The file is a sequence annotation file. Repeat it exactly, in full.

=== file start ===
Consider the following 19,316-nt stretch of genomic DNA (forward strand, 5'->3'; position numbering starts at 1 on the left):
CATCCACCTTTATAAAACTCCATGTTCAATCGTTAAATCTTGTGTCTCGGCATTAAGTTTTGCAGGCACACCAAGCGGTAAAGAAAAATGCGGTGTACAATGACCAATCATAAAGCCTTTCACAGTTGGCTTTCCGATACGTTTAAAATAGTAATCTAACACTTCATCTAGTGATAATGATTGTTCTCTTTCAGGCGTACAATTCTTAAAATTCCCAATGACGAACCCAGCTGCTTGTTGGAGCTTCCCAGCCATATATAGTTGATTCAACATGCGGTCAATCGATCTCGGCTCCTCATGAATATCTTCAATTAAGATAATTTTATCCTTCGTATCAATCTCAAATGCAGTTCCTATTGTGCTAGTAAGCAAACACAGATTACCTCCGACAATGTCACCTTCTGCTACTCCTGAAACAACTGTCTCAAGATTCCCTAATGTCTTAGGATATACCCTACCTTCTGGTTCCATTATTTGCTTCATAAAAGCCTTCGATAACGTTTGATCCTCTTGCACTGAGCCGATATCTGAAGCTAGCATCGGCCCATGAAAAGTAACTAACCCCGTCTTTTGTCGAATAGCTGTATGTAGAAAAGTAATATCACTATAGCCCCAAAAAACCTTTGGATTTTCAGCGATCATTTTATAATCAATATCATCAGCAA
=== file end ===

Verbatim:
Consider the following 19,316-nt stretch of genomic DNA (forward strand, 5'->3'; position numbering starts at 1 on the left):
CATCCACCTTTATAAAACTCCATGTTCAATCGTTAAATCTTGTGTCTCGGCATTAAGTTTTGCAGGCACACCAAGCGGTAAAGAAAAATGCGGTGTACAATGACCAATCATAAAGCCTTTCACAGTTGGCTTTCCGATACGTTTAAAATAGTAATCTAACACTTCATCTAGTGATAATGATTGTTCTCTTTCAGGCGTACAATTCTTAAAATTCCCAATGACGAACCCAGCTGCTTGTTGGAGCTTCCCAGCCATATATAGTTGATTCAACATGCGGTCAATCGATCTCGGCTCCTCATGAATATCTTCAATTAAGATAATTTTATCCTTCGTATCAATCTCAAATGCAGTTCCTATTGTGCTAGTAAGCAAACACAGATTACCTCCGACAATGTCACCTTCTGCTACTCCTGAAACAACTGTCTCAAGATTCCCTAATGTCTTAGGATATACCCTACCTTCTGGTTCCATTATTTGCTTCATAAAAGCCTTCGATAACGTTTGATCCTCTTGCACTGAGCCGATATCTGAAGCTAGCATCGGCCCATGAAAAGTAACTAACCCCGTCTTTTGTCGAATAGCTGTATGTAGAAAAGTAATATCACTATAGCCCCAAAAAACCTTTGGATTTTCAGCGATCATTTTATAATCAATATCATCAGCAA